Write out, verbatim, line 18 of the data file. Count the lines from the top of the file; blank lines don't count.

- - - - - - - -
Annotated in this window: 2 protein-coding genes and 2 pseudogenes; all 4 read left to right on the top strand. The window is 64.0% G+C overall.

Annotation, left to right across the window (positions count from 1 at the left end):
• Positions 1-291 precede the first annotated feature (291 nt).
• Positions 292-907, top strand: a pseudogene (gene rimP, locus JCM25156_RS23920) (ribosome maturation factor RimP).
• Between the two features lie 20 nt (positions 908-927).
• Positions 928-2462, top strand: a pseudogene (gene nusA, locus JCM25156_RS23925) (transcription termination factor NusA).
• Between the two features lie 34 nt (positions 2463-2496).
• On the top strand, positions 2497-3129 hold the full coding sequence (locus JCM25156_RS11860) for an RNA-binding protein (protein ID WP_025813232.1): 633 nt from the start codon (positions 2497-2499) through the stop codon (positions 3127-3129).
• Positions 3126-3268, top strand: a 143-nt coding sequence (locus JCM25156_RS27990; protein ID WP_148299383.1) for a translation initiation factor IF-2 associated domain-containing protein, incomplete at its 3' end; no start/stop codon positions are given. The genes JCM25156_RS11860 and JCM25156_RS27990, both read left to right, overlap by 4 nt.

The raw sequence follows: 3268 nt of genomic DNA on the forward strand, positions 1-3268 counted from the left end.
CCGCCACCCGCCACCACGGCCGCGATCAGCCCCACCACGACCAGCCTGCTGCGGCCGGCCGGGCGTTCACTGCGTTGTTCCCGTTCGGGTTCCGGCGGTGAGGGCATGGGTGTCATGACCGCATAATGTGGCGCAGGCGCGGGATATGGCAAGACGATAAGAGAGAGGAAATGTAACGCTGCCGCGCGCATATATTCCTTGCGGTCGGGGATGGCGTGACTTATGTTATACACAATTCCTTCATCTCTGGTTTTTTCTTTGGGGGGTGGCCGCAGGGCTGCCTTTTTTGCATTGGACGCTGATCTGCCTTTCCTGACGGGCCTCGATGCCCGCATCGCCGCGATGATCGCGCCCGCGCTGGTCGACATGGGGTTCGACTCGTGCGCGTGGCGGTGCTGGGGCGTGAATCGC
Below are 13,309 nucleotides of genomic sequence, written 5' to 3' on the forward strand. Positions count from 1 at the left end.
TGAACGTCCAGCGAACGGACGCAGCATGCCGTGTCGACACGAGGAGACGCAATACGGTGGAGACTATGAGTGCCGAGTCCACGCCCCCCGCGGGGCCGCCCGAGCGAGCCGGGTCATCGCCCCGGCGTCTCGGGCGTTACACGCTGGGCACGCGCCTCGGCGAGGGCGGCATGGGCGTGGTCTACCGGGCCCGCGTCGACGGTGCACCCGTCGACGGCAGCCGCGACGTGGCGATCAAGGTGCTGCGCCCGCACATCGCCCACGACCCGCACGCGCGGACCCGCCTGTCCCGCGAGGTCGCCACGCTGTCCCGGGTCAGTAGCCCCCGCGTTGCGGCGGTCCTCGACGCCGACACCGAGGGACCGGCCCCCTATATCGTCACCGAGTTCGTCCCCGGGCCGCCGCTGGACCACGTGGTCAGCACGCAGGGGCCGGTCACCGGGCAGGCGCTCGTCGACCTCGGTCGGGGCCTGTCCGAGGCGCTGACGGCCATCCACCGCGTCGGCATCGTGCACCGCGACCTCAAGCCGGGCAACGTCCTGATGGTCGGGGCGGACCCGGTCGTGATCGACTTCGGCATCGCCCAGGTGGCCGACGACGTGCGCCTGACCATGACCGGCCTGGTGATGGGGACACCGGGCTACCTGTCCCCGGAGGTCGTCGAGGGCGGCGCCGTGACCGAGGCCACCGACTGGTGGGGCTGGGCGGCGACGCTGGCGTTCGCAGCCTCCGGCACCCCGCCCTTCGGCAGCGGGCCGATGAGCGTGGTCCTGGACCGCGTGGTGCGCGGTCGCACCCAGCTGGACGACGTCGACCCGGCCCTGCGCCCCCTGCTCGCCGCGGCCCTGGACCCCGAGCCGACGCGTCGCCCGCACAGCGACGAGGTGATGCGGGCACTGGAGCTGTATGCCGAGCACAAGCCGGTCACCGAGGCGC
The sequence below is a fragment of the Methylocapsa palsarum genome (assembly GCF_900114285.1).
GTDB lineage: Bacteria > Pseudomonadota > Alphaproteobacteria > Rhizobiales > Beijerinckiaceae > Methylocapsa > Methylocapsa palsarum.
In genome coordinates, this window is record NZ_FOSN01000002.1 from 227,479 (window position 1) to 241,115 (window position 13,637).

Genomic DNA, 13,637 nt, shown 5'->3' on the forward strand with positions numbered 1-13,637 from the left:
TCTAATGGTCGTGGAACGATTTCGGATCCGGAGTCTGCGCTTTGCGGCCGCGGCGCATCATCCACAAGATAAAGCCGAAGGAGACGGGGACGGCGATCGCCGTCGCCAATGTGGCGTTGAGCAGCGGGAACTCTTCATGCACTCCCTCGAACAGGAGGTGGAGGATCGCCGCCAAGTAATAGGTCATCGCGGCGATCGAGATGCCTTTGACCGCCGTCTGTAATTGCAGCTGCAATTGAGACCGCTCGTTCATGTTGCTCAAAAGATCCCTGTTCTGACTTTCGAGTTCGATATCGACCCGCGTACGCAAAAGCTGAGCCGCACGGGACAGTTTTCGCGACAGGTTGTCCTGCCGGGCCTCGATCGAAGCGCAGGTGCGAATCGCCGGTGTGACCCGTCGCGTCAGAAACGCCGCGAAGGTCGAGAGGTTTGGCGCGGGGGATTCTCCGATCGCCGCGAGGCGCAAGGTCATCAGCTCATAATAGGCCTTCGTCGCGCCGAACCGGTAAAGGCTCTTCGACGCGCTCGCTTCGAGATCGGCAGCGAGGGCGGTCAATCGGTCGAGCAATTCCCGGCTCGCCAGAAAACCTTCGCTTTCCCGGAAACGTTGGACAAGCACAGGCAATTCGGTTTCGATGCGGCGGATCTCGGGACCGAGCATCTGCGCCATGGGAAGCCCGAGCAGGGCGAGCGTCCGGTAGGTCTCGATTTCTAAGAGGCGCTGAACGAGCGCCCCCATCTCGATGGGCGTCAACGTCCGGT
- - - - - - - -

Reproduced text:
TCTAATGGTCGTGGAACGATTTCGGATCCGGAGTCTGCGCTTTGCGGCCGCGGCGCATCATCCACAAGATAAAGCCGAAGGAGACGGGGACGGCGATCGCCGTCGCCAATGTGGCGTTGAGCAGCGGGAACTCTTCATGCACTCCCTCGAACAGGAGGTGGAGGATCGCCGCCAAGTAATAGGTCATCGCGGCGATCGAGATGCCTTTGACCGCCGTCTGTAATTGCAGCTGCAATTGAGACCGCTCGTTCATGTTGCTCAAAAGATCCCTGTTCTGACTTTCGAGTTCGATATCGACCCGCGTACGCAAAAGCTGAGCCGCACGGGACAGTTTTCGCGACAGGTTGTCCTGCCGGGCCTCGATCGAAGCGCAGGTGCGAATCGCCGGTGTGACCCGTCGCGTCAGAAACGCCGCGAAGGTCGAGAGGTTTGGCGCGGGGGATTCTCCGATCGCCGCGAGGCGCAAGGTCATCAGCTCATAATAGGCCTTCGTCGCGCCGAACCGGTAAAGGCTCTTCGACGCGCTCGCTTCGAGATCGGCAGCGAGGGCGGTCAATCGGTCGAGCAATTCCCGGCTCGCCAGAAAACCTTCGCTTTCCCGGAAACGTTGGACAAGCACAGGCAATTCGGTTTCGATGCGGCGGATCTCGGGACCGAGCATCTGCGCCATGGGAAGCCCGAGCAGGGCGAGCGTCCGGTAGGTCTCGATTTCTAAGAGGCGCTGAACGAGCGCCCCCATCTCGATGGGCGTCAACGTCCGGT